Lives Like Loaded Guns: Emily Dickinson and Her Family's Feuds, By Lyndall Gordon

Emily and the scarlet woman
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The Independent Culture

This superlative biography is a book of two halves.

The first shows Emily Dickinson shutting herself away, possibly because she suffered from epilepsy rather than because she was unduly modest and shy. The second depicts the battle, after she died aged 55, in which her family fought for control of her poems and letters. Linking the two halves is the fascinating figure of Mabel Todd, her brother Austin's mistress.

All great writers need champions of their lives and works after they have gone. Charlotte Brontë had Elizabeth Gaskell; George Eliot had John Cross. It's startling to realise how many of those writers who fade from view are those who have no dedicated family to keep their light burning, or who alienated their family through selfish or harmful behaviour. Emily Dickinson was loved by hers. Her sister-in-law, Susan Gilbert, was the first to try to edit her work but, as Gordon points out, she was inexperienced and too easily hurt when the first publisher's rejections came through.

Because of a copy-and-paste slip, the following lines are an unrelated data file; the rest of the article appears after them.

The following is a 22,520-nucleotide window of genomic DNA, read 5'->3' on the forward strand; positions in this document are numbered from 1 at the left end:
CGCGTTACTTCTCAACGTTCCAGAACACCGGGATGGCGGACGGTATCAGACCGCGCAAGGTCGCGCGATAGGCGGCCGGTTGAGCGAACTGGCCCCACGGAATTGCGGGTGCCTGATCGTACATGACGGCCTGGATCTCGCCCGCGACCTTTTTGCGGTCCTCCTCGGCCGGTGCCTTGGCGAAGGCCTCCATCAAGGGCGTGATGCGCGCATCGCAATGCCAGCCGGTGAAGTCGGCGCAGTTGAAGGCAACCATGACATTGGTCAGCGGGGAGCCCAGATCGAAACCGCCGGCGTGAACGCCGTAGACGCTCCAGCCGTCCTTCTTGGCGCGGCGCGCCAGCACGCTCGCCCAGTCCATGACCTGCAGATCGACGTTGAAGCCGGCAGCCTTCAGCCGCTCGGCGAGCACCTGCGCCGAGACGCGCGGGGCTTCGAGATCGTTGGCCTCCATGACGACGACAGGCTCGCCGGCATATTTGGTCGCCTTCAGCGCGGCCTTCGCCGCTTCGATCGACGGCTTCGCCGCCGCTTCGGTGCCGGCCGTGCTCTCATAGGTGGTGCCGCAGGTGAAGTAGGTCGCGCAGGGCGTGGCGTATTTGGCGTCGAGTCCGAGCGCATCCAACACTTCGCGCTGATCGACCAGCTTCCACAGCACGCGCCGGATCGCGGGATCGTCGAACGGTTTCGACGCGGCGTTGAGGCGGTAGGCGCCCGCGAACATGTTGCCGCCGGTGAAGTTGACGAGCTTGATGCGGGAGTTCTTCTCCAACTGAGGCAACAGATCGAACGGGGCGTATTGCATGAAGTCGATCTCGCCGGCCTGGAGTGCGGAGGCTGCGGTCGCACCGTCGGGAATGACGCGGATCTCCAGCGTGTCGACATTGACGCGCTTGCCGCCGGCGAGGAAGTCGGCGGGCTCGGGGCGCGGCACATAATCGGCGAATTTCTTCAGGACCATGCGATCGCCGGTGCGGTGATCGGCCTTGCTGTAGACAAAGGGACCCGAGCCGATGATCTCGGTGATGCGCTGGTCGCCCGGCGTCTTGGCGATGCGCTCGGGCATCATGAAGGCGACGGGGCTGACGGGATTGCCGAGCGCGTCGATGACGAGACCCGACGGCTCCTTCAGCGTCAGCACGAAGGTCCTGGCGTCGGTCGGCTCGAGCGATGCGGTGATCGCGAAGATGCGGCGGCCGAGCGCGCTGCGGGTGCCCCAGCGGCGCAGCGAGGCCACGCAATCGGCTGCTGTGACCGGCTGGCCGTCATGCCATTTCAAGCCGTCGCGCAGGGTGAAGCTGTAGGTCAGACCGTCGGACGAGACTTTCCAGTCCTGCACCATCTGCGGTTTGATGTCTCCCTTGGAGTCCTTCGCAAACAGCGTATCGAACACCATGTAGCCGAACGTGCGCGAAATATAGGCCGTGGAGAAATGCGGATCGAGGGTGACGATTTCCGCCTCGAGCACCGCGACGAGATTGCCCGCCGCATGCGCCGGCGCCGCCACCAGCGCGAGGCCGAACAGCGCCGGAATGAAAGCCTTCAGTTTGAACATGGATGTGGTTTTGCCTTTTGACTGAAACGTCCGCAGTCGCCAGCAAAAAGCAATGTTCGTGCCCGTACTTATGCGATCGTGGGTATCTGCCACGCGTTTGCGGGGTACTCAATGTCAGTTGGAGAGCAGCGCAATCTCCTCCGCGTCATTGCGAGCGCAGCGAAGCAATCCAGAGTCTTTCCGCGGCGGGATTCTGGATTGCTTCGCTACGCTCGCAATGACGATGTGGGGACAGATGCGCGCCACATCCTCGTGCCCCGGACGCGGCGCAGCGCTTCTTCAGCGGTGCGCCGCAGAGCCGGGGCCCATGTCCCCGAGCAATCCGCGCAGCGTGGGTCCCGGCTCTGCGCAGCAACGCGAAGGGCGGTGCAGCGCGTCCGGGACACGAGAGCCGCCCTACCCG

Todd was made of sterner stuff. A sometime actress, she had divided the family when she began her affair with Austin, and after Emily's death she sought to establish her position by editing her work. A Lady Macbeth type who was not to be diverted, she edited the letters well, according to Gordon, and was not put off by fearful editors. Emily can thank the "scarlet woman" she always refused to meet for a large part of her literary legacy.